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Flea Market Treasure: A Vintage Side Saddle

Updated on April 1, 2014
DonnaCSmith profile image

Donna Campbell Smith is a published author, freelance writer, and photographer. She also specializes in horses.


Some years ago while vacationing in the mountains of West Virginia I bought a vintage side saddle. I found it at a flea market and paid $25.00. It was from the turn of the 20th century, with tooled leather and a red velvet seat. When I got it home and began to clean it up, it soaked up oil like a sponge. But other than being dusty and dry, it was in fairly good shape. I had a few minor repairs done by Mr. Rudolph Smith, owner of West Mount Saddlery in Rocky Mount, NC, after which it was in good usable condition. I later sold my side saddle, which I now regret, even though I made a very healthy profit.

It is said that Catherine rode side saddle to show off her shapely legs.    [Georg Christoph Grooth (1716-49). Equestrian portrait of Grand Duchess, Catherine the Great]
It is said that Catherine rode side saddle to show off her shapely legs. [Georg Christoph Grooth (1716-49). Equestrian portrait of Grand Duchess, Catherine the Great]

The history of the side saddle goes back as far as 500 BC. Drawings show women riding both astride and sitting sideways.

The "modern" side saddle was used in the middle of the twelfth century. It is believed that Queen Anne made riding sideways "fashionable" in Britain in the thirteen hundreds. The saddle had a plank to support the feet.

The side saddle with a pommel was said to have been introduced by Catherine De Medici about 1500 AD. Historian, Pierre Brantome, says she wanted to show off her shapely legs. This form of the saddle became very popular and many of the sixteenth century saddles still exist today.. After that women were not seen riding astride again until the twentieth century.

The side saddle today is made in Western and English styles. It is designed with two pommels or projections on the left side. The lady rests her right leg over the top one and her left leg is positioned under the lower pommel. These days we will most likely see the side saddle at a horse show. Several breeds, such as the Arabian, have side saddle classes, sometimes with western, hunt and saddle seat divisions. with saddles being made for all three disciplines. The horse must have a quiet temperament and be very smooth gaited. It should respond especially well to light hands and body movement. Sometimes a whip is used to cue the horse on it's off side, since both of the riders legs are on the near side.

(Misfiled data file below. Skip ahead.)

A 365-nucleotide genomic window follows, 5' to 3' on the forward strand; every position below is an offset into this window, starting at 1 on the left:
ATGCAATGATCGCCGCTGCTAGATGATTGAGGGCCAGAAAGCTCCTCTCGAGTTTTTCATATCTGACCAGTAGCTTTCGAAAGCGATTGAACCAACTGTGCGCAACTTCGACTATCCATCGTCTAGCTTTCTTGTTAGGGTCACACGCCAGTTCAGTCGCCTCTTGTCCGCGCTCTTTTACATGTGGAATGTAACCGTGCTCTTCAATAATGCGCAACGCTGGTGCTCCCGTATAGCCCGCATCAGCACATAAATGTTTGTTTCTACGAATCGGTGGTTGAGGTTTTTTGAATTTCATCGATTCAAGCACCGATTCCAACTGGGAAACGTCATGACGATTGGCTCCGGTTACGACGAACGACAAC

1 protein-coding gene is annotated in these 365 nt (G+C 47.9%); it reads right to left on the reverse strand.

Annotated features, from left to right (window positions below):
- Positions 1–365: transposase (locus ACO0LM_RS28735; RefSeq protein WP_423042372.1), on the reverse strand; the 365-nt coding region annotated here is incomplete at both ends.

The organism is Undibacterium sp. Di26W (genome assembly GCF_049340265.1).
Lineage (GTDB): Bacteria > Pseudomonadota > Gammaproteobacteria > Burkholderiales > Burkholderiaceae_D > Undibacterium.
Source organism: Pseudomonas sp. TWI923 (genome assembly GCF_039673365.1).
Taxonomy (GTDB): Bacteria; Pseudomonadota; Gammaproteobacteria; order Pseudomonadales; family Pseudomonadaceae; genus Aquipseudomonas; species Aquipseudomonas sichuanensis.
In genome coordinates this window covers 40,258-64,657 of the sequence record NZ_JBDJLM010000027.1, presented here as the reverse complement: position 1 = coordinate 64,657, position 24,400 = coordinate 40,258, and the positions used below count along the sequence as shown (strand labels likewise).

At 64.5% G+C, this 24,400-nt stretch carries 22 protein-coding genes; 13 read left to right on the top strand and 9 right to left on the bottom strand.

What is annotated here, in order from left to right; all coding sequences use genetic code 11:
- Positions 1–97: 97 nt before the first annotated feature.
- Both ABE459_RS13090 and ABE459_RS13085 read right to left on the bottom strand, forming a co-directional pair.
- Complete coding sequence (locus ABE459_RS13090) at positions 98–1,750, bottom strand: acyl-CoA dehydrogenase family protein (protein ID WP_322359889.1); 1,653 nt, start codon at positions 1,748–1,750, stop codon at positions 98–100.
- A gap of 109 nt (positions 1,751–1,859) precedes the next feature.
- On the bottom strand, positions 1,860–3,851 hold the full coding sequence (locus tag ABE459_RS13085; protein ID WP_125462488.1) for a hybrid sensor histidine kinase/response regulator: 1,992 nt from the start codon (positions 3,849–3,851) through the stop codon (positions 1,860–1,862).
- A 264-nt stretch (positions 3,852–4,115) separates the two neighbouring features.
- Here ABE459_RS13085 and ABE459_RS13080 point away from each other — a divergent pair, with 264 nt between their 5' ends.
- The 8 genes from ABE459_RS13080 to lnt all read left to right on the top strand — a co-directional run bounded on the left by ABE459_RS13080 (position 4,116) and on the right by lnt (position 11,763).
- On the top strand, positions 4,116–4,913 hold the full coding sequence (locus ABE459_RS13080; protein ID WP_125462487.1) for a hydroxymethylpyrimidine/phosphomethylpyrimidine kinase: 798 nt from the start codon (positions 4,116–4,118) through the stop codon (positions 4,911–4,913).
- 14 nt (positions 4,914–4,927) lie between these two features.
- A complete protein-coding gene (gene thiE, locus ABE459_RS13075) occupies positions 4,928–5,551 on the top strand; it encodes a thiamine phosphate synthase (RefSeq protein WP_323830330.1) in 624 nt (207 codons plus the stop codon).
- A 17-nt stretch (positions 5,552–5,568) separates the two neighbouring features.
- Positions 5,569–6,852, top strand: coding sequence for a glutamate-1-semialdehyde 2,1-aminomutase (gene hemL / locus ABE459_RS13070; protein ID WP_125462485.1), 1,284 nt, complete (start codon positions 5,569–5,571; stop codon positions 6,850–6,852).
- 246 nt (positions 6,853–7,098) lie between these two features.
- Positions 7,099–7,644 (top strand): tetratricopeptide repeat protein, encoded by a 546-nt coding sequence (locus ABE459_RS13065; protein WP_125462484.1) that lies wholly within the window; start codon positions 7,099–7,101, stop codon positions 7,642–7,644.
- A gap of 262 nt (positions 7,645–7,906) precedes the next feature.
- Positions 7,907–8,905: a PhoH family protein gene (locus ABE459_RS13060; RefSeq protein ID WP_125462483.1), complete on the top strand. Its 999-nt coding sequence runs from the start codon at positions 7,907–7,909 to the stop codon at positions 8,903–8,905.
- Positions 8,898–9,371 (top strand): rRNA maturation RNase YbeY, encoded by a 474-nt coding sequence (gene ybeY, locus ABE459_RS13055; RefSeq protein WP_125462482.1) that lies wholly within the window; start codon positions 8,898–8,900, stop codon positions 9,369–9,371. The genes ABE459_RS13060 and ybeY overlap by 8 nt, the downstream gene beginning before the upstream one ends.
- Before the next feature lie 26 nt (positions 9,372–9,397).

Many old prints depict ladies hunting and jumping fences while riding side saddle. I imagine it didn't seem so difficult to them, since it was the norm of the day. But, now, whenever we hear of someone following the hounds and riding side saddle it provokes comments of awe.

My saddle probably was used to "parade" a fancy horse in the park on Sunday afternoons. I can picture the first owner, dressed in period attire. A stylish hat, decorated with a black ostrich plume, is perched on her head at a jaunty angle. Green velvet skirts drape over her legs. Her jacket matches her skirt, fitting her trim waist and then flaring out . It is fastened with little black buttons. She nods to friends and neighbors she passes along the way and is accompanied by a handsome gentleman who is totally charmed by her beauty and her horsemanship.

Next time you see a Courier and Ives print look carefully, you might see her riding in my flea market treasure on a beautiful prancing, "park horse."


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    • justmesuzanne profile image

      justmesuzanne 4 years ago from Texas

      When I was a teenager, my mother went with my godmother to clean out her old family home. My mother came home with a sidesaddle. It had been well stored and was in pretty good condition but needed a little bit of repair work. Once it was in shape to ride, I did ride with it several times. It was remarkably easy to use and comfortable. :) It was quite balanced and secure. Voted up and interesting.

    • westernlifestyle profile image

      westernlifestyle 7 years ago from The Beautiful Pacific Northwest!

      I wonder how they were able to balance if the horse did something unexpected - like spook and jump to the left!!!

    • Neil Ashworth profile image

      George Poe 7 years ago from United Kingdom

      Like it!

    • wannabwestern profile image

      Carolyn Augustine 9 years ago from The Land of Tractors

      A lovely article. I like how you tied in the art and history aspect!

    • Rochelle Frank profile image

      Rochelle Frank 9 years ago from California Gold Country

      I always wondered how they balanced and stayed on those things. Seems like it would be too easy to slip right off. I wonder if the horse feels uncomfortable.